• In a human RBC, about 26.5 crore molecules of haemoglobin are packed in the intracellular framework.

  • Water constitutes about 60% of RBC. The rest is solid.

  • Haemoglobin forms about 34% of wet and 90% of dry weight of an RBC.

  • Thus, 100 ml of normal human blood contains about 15 gm of haemoglobin on an average,

  • An apparatus named haemoglobinometer is used to determine the haemoglobin contents of blood.

- Function of RBCs:

  • The major function of erythrocytesis to receive oxygen of respiratory surfaces and then transport and readily deliver it to all cells of body.

  • This important function is performed by haemoglobin which has a great ability to combine loosely and reversibly with Oxygen and is, hence, called "respiratory pigment".

  • Haemoglobin, in annelids, is dissolved in the plasma because of absence of red blood corpuscles.

  • In mollusc and some arthropods, etc., a different respiratory pigment, haemocyanin is found dissolved in the plasma. This pigment is bluish due to presence of copper in place of iron.

- ESR:

  • It is called erythrocyte sedimentation rate.

  • This test is measured by "Wintrobe's tube" and 'Western blotting" method.

  • It is the rate of sinking/ settling down of RBC in the plasma to form rouleaux.

  • Man has lower ESR as compared to women and it is lowest in new born.

  • Normal value of ESR in male is about 5 mm and in female 10 mm in first hour.

  • A rise in ESR indicates the presence of infective destructive inflammatory diseases.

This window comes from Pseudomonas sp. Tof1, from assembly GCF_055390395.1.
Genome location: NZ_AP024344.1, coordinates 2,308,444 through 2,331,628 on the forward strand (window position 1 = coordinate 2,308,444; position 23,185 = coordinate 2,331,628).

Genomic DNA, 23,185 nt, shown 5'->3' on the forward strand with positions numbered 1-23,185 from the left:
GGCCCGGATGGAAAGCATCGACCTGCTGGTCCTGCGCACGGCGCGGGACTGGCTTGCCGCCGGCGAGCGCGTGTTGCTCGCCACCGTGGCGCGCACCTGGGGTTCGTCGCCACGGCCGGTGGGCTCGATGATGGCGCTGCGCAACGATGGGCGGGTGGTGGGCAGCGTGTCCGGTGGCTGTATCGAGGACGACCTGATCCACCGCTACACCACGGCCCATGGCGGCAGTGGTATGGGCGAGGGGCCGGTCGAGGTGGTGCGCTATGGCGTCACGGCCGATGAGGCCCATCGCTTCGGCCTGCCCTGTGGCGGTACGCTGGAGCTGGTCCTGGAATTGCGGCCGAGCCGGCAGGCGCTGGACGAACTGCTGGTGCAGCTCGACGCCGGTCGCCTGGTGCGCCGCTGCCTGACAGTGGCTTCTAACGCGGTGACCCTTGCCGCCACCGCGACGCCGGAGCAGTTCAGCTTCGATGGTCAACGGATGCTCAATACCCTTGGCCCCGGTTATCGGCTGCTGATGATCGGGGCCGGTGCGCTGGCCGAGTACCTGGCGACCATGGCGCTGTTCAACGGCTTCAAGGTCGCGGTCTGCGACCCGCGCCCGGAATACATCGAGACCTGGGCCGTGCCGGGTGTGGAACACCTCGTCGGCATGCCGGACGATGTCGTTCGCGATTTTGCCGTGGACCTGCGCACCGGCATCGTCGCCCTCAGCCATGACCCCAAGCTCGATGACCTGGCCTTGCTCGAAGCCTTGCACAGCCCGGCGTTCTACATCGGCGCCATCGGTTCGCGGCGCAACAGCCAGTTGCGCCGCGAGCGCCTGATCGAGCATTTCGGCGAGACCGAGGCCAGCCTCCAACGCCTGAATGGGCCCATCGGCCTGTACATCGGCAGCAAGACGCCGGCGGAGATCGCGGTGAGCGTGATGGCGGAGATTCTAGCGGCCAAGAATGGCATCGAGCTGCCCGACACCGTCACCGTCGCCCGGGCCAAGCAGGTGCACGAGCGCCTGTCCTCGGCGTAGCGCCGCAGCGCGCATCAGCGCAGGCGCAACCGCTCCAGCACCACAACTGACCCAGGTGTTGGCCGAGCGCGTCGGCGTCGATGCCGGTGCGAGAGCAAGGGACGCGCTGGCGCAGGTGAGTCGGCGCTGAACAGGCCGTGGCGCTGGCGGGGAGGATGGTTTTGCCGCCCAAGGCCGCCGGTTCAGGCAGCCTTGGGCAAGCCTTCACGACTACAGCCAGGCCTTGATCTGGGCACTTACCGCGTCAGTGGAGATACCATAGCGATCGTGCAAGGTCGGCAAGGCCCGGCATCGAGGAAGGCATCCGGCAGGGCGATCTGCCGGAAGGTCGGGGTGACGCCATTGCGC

(ii)  White blood corpuscles (WBCs) or Leucocyte:

  • They are nucleated, colourless and complete cells.

  • They are bigger than RBC but their number is less.

  • WBC shows least constancy in shape. The number of WBC is 5,000 to 10,000 per cubic mm.

  • They are formed in red bone marrow, spleen, thymus and lymph nodes from myelocytes and the process is called as myelecoeisis.

  • The life of WBC is of 15 hours to 2 days.

  • The WBC are destroyed outside the blood vessels and the process by which the come out is called as diapedesis.

  • An increase in the number of white blood corpuscles is called leucocytosis.

  • More than 20,000 per cubic mm indicate some disease. A decrease below 5000/ is called leucopenia as in typhoid fever.

(iii) Blood platelets:

  • These are protoplasmic disc that are found in mammalian blood (lower vertebrates have spindle-shaped cells named thrombocytes).

  • Platelets arise as detached tips of protoplasmic processes extending from the cytoplasm of giant cells, megakaryocytes of red bone marrow.

  • The shape is oval to round, often stellate.